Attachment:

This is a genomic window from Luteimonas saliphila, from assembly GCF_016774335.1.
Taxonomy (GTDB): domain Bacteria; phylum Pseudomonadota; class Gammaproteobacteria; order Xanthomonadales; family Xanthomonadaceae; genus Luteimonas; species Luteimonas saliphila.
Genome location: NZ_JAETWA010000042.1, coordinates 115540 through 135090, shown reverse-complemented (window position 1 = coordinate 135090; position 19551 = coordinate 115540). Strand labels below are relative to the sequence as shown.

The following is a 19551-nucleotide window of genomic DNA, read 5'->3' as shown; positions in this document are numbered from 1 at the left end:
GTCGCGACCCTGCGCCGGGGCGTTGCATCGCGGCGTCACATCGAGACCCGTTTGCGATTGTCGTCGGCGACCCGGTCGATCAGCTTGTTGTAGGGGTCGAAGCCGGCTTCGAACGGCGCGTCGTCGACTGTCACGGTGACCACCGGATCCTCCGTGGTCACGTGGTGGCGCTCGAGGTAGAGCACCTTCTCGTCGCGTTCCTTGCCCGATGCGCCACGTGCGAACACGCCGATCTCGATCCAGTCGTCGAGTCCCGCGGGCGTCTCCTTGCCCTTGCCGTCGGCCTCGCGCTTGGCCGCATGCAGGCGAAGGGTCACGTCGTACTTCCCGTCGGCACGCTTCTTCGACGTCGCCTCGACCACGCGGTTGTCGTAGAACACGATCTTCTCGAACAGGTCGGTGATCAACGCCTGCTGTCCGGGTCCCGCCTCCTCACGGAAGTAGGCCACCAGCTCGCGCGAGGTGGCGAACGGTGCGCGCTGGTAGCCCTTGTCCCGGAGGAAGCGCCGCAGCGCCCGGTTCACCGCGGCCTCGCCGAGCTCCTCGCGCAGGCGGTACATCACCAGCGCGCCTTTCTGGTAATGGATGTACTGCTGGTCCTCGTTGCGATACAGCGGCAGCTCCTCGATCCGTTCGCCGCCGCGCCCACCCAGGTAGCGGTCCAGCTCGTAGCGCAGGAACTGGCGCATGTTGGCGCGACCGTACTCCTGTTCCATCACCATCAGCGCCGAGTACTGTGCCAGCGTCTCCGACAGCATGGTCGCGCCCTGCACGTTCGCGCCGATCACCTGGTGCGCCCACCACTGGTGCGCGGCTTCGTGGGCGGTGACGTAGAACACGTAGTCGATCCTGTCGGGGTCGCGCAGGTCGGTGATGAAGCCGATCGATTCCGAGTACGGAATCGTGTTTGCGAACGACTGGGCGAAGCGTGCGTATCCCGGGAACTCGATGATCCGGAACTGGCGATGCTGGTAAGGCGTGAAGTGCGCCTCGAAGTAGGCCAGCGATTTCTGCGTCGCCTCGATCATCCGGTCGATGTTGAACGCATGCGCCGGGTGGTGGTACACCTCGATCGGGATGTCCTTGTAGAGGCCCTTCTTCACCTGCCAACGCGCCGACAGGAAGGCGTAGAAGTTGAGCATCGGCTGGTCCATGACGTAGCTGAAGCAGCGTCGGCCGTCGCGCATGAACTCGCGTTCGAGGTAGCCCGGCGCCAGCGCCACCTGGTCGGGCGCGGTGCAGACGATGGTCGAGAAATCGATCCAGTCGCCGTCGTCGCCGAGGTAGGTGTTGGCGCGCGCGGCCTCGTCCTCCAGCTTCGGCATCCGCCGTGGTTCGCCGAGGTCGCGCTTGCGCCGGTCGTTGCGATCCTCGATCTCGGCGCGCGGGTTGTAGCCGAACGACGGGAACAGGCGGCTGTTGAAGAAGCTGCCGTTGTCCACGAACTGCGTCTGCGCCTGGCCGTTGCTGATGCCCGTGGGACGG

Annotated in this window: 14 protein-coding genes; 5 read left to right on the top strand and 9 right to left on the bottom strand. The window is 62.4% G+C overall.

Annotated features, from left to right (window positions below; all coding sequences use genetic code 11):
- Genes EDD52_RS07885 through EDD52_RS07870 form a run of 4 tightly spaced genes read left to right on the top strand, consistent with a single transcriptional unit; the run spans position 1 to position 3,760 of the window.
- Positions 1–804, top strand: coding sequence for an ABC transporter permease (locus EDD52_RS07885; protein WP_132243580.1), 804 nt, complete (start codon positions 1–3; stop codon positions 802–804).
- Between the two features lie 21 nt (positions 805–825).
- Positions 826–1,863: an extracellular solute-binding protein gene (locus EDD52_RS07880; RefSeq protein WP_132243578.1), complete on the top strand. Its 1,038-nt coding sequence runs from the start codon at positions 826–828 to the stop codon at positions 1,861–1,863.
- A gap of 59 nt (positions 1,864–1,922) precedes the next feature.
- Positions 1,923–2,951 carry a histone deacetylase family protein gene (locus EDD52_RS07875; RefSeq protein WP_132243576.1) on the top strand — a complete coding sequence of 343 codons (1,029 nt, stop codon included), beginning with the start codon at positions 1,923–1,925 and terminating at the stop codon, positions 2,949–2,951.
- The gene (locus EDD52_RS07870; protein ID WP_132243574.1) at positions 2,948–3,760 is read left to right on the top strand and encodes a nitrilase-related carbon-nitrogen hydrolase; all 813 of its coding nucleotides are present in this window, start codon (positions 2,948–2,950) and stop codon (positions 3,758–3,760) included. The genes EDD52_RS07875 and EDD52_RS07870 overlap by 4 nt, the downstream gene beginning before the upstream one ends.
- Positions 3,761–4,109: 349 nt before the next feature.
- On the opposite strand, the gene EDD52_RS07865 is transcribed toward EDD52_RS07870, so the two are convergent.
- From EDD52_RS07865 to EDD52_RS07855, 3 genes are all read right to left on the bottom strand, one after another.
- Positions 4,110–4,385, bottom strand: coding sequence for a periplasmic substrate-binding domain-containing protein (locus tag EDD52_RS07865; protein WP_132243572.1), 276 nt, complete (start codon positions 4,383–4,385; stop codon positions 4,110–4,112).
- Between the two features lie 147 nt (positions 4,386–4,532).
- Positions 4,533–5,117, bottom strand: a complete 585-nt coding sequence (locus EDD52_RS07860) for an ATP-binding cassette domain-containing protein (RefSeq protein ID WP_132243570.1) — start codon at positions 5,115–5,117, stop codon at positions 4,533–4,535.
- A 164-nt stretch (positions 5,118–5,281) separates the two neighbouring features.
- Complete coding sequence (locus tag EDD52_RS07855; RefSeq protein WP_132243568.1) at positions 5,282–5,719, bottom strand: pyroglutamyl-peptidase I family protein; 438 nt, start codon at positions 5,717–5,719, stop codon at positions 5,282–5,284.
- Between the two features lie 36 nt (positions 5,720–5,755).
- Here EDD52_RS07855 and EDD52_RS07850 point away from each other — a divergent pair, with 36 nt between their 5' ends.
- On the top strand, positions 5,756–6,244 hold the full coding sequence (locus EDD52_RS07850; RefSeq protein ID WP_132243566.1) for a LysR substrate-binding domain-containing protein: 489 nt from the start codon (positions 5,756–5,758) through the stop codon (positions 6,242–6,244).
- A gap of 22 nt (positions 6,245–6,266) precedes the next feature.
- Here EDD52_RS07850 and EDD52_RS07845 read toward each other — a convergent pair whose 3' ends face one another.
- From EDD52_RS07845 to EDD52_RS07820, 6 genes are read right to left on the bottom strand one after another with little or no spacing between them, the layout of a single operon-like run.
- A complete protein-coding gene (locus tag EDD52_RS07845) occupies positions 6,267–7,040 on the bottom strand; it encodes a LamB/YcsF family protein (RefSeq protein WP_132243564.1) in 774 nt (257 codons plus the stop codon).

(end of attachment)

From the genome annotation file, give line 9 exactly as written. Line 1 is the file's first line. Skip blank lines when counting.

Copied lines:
- Positions 1–804, top strand: coding sequence for an ABC transporter permease (locus EDD52_RS07885; protein WP_132243580.1), 804 nt, complete (start codon positions 1–3; stop codon positions 802–804).